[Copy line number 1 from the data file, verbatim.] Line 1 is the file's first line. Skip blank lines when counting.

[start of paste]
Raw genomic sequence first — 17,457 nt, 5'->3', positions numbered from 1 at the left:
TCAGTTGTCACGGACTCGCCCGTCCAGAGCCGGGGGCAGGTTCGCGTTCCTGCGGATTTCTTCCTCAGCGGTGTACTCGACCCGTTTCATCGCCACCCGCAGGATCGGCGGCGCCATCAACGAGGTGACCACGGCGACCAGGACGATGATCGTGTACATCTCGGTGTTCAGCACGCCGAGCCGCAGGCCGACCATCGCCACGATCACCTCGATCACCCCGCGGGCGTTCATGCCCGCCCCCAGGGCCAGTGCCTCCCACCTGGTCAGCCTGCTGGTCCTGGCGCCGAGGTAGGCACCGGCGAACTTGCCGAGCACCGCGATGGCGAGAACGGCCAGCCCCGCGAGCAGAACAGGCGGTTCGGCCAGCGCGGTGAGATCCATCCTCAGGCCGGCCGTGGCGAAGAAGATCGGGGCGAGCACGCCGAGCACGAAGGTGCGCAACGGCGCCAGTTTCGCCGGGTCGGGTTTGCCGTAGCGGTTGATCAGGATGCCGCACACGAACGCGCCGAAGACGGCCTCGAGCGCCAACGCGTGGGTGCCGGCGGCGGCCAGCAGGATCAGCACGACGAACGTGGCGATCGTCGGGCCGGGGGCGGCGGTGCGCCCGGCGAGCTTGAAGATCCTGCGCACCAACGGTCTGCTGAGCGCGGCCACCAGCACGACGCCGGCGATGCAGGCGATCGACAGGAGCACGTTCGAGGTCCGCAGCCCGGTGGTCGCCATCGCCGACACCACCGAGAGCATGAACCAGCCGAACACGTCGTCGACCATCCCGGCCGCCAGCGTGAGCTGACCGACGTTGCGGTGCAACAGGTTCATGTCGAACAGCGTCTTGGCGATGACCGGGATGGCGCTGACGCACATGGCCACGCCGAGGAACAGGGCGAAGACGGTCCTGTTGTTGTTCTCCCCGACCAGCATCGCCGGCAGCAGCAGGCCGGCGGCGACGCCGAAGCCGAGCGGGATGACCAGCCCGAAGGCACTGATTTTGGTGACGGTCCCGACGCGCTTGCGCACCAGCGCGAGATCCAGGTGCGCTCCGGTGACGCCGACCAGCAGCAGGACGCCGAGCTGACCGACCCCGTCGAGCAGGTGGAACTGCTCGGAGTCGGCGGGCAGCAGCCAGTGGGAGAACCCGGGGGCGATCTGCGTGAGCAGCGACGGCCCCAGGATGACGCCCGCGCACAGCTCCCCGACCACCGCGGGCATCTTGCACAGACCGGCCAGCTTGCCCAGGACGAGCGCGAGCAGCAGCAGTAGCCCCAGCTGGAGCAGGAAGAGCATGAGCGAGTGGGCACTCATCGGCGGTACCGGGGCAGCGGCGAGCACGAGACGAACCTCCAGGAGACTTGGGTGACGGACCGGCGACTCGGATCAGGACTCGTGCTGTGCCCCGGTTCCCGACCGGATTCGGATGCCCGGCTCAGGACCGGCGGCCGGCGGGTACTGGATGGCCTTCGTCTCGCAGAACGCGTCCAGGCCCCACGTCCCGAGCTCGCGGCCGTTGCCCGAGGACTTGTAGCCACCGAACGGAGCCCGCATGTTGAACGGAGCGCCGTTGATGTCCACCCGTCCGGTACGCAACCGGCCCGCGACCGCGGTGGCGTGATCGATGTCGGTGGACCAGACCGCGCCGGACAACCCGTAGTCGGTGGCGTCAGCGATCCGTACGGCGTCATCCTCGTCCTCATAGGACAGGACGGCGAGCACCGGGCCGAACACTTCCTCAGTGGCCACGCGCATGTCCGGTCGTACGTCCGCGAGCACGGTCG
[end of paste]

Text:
Raw genomic sequence first — 17,457 nt, 5'->3', positions numbered from 1 at the left: